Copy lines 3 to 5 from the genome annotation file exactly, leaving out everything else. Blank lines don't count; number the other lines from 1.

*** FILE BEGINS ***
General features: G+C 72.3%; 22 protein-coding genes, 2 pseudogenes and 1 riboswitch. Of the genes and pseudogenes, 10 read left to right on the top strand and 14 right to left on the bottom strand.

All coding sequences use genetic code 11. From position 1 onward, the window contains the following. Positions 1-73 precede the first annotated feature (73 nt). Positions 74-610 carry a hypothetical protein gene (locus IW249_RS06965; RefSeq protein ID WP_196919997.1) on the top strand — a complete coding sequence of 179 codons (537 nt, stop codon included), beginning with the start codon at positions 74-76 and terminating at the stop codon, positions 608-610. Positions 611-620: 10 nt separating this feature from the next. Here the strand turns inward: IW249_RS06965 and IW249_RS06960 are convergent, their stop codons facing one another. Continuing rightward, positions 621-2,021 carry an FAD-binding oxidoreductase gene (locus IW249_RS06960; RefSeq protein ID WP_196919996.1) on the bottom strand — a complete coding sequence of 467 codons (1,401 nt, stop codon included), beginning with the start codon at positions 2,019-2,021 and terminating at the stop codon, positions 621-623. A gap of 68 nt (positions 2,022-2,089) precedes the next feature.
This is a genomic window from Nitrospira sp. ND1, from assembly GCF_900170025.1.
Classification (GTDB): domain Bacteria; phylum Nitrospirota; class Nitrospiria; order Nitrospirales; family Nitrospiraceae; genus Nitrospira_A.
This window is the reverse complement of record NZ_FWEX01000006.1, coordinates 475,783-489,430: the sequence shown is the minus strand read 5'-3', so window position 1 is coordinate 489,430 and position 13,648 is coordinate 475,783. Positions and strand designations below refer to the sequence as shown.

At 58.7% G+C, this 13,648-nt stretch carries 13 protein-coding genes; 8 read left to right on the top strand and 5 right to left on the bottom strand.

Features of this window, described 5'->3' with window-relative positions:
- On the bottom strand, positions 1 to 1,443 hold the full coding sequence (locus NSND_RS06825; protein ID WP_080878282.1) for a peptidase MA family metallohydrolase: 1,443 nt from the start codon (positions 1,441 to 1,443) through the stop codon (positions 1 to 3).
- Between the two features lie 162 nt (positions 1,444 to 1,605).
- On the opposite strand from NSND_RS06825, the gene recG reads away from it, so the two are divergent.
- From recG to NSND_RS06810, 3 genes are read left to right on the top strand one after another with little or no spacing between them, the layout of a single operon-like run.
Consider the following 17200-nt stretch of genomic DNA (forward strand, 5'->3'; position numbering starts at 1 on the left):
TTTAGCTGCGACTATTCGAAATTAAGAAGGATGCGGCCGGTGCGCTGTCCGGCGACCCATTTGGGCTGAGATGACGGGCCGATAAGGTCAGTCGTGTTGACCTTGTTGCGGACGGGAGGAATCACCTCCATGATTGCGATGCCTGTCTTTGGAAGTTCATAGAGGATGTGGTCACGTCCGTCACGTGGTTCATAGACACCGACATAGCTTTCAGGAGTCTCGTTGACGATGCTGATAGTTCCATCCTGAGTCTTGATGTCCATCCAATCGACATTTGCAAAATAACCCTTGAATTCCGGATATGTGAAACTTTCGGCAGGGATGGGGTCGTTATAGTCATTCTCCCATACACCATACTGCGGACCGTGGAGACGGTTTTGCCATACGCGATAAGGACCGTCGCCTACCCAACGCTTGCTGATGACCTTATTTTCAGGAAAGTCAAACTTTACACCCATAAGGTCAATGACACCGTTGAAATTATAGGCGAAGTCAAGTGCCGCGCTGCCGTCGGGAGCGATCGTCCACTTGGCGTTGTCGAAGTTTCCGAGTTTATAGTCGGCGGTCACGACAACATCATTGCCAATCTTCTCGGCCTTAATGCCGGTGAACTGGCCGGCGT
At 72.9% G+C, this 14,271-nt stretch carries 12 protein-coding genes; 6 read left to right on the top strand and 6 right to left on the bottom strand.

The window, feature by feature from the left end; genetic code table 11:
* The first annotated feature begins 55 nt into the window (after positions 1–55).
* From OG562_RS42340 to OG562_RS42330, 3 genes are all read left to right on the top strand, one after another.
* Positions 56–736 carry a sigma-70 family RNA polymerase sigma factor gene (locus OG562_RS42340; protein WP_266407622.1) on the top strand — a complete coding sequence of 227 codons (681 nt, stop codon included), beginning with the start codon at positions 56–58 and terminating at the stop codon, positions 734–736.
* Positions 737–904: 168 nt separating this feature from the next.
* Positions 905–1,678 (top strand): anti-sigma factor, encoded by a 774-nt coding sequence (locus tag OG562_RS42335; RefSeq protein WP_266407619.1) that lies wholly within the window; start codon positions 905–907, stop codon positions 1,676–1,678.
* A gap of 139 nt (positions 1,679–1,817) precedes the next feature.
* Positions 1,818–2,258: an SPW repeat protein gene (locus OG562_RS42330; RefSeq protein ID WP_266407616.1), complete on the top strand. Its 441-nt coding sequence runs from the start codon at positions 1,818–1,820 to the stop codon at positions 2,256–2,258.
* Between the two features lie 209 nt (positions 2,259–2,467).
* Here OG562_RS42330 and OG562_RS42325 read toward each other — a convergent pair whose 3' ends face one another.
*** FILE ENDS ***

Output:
This is a genomic window from Nitrospira sp. ND1, from assembly GCF_900170025.1.
Classification (GTDB): domain Bacteria; phylum Nitrospirota; class Nitrospiria; order Nitrospirales; family Nitrospiraceae; genus Nitrospira_A.
This window is the reverse complement of record NZ_FWEX01000006.1, coordinates 475,783-489,430: the sequence shown is the minus strand read 5'-3', so window position 1 is coordinate 489,430 and position 13,648 is coordinate 475,783. Positions and strand designations below refer to the sequence as shown.